For this reason, in regard to destruction of cultural property the Commission has confined itself to property destroyed after the independence of Bosnia and Herzegovina and of Croatia (subject to the comments to be made in connection with the Yugoslav Declaration of 20 November 1954).

       The applicable law includes:

  1. The 1899 Convention on the Laws of War, the 1907 Convention on the same subject, and the 1923 Hague Regulations relative to Aerial Warfare (rules that were not ratified), which may be invoked as only part of customary law or general principles;
  2. The Hague Convention for the Protection of Cultural Property in the Event of Armed Conflict, of 14 May 1954 (ratified by Yugoslavia on 29 December 1955);
  3. The Convention for the Protection of the World Cultural and Natural Heritage, of 16 November 1972 (ratified by Yugoslavia on 31 October 1974);
  4. The Yugoslav Declaration in connection with the protection of cultural property in cases of armed conflict, of 20 November 1954 (Official Gazette of the SFRY, Contrats internationaux No. 1/1955), a unilateral commitment but creating a legal obligation on the former Yugoslavia (see Mavrommatis Case, PCIJ, merits, series A/B, No. 14, p. 37, and judgment of 1 October 1946 of the Nurnberg International Military Tribunal in the «Prosecution of Major War Criminals», pp. 11, 15, 23 and 26 of the official French text);
  5. The 1949 Geneva Conventions;
  6. The 1977 Additional Protocols to the Geneva Conventions, particularly Protocol I, relating to the Protection of Victims of International Armed Conflicts (both the Protocols and the Conventions were ratified by Yugoslavia).

       All of the applicable law concerns the former Yugoslavia, Bosnia and Herzegovina and Croatia, the two latter States having declared that they accept it. It therefore applies to the conflicts between those countries.

C. Cases cited as examples

       The Commission has not deemed it advisable, particularly because not all of its programme could be carried out (its mission ended on 30 April 1994), to cite all the grave breaches of the Geneva Conventions and of international humanitarian law, especially as far as cultural property is concerned. It has preferred to take two examples typical of such breaches, to underscore them and possibly enable the International Criminal Tribunal to use them for other situations. In this regard, it should be recalled that the Tribunal, established under Security Council resolution 808 (1993) of 22 February 1993 for war crimes «committed in the territory of the former Yugoslavia since 1991,» is able to take cognizance of offences committed in connection with all cultural property, as provided for in the applicable instruments and, more particularly, in those mentioned above.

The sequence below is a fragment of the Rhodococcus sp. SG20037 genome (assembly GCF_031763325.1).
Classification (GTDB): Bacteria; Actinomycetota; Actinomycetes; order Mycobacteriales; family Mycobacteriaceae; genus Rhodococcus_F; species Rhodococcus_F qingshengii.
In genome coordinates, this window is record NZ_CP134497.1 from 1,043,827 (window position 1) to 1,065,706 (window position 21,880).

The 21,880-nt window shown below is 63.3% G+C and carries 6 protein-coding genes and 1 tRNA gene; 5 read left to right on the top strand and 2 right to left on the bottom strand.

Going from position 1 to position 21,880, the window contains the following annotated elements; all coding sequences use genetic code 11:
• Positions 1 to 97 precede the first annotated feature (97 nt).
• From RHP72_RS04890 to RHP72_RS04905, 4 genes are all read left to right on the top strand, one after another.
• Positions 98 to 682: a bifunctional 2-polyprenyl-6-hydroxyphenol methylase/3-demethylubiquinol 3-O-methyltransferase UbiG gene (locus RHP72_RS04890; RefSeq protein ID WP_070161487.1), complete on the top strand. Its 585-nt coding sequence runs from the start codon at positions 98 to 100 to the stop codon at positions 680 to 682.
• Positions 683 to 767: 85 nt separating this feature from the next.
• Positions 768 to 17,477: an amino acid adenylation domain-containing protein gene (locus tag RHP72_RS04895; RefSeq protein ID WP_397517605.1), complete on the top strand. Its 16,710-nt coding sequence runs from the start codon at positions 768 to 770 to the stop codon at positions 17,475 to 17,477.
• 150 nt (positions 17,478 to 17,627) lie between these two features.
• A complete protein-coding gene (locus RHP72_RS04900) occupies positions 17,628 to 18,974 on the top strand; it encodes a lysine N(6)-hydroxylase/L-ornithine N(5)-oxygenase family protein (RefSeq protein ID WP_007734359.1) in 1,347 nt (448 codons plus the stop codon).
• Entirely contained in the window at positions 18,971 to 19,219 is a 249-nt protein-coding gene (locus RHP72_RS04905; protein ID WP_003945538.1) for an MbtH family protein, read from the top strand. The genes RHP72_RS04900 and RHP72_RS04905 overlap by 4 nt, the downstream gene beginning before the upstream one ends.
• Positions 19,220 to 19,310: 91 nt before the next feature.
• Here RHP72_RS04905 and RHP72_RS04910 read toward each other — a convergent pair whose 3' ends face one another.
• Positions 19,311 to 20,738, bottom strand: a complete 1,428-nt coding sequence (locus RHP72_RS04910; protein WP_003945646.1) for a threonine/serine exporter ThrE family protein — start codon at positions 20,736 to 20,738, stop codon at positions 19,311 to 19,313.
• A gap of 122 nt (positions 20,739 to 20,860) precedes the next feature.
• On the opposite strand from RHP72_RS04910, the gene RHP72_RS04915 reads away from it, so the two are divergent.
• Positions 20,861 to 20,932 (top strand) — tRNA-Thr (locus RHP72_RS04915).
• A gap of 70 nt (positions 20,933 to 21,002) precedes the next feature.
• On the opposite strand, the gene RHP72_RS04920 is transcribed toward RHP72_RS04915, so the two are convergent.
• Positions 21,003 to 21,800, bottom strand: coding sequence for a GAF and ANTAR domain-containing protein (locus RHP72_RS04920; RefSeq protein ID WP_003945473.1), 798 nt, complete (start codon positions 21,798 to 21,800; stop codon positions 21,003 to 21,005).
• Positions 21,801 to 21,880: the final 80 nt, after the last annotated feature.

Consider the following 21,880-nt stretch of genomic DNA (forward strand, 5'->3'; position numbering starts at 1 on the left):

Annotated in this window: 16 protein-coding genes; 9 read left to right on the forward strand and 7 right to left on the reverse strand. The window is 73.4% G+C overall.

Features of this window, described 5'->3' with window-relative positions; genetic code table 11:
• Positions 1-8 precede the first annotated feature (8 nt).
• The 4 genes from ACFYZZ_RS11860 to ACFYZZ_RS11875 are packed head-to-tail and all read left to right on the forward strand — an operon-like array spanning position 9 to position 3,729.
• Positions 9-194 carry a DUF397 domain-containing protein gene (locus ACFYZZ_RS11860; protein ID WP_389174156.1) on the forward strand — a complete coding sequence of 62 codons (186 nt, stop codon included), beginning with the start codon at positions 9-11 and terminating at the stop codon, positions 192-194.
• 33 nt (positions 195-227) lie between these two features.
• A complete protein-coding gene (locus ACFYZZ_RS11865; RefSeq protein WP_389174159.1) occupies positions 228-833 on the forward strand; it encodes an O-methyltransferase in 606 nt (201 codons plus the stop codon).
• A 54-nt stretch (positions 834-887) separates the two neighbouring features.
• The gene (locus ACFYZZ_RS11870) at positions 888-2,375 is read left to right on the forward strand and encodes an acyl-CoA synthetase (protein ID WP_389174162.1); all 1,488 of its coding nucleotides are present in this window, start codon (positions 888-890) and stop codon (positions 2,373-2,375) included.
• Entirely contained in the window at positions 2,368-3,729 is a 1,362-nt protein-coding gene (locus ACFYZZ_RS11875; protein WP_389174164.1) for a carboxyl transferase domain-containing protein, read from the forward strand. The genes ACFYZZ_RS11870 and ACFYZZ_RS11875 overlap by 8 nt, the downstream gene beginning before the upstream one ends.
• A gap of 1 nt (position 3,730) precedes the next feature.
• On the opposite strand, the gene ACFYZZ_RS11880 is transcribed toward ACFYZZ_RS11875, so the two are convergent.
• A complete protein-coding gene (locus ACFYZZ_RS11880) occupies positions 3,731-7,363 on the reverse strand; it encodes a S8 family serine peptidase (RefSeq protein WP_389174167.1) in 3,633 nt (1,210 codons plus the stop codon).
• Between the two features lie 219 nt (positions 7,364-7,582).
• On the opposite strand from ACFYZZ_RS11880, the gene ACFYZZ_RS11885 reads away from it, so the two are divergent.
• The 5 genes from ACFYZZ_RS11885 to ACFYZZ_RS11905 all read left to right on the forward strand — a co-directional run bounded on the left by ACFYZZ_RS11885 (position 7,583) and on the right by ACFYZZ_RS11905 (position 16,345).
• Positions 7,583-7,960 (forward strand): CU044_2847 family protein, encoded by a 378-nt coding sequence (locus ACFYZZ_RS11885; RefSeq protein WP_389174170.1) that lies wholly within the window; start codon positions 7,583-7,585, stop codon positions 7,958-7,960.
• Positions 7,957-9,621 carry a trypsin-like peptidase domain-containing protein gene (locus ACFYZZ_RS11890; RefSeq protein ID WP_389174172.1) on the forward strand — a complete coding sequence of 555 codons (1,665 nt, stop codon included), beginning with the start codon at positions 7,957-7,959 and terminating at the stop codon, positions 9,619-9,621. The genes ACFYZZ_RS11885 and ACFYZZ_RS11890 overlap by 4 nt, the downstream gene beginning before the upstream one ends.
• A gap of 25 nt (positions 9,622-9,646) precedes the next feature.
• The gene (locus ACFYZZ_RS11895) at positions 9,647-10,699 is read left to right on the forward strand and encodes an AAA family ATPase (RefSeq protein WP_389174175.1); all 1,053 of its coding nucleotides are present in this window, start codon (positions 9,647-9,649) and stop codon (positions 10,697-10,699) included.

The two examples chosen by the Commission are:

  1. The Battle of Dubrovnik; and
  2. The destruction of the Mostar Bridge.

       However, all the cases of destruction of cultural property brought to the Commission's notice are, none the less, listed in the database at IHRLI, Chicago.

II. Battle of Dubrovnik

A. The facts

       In the autumn of 1991, the region of Dubrovnik was surrounded and besieged by the Yugoslav national army. After a few weeks, Dubrovnik itself was cut off by land and sea by the forces of the former Yugoslavia. This situation continued up to the autumn of 1992, when the District of Dubrovnik was recognized as forming part of the Republic of Croatia.

       The military occupation of Dubrovnik captured international attention because of the cultural and historical significance of the region and the town. In 1979, the Old Town had been included in UNESCO's list of the world's cultural heritage. Dubrovnik is now known as an old town which has suffered great damage as a result of the Serbian attacks.

       In May 1993, the Commission sent a team of four people to Dubrovnik to take a closer look at the effects of the battle of Dubrovnik, more particularly the effects on cultural property. The team, consisting of experts in the law on armed conflicts and an art historian, was in Dubrovnik from 19 October to 4 November 1993.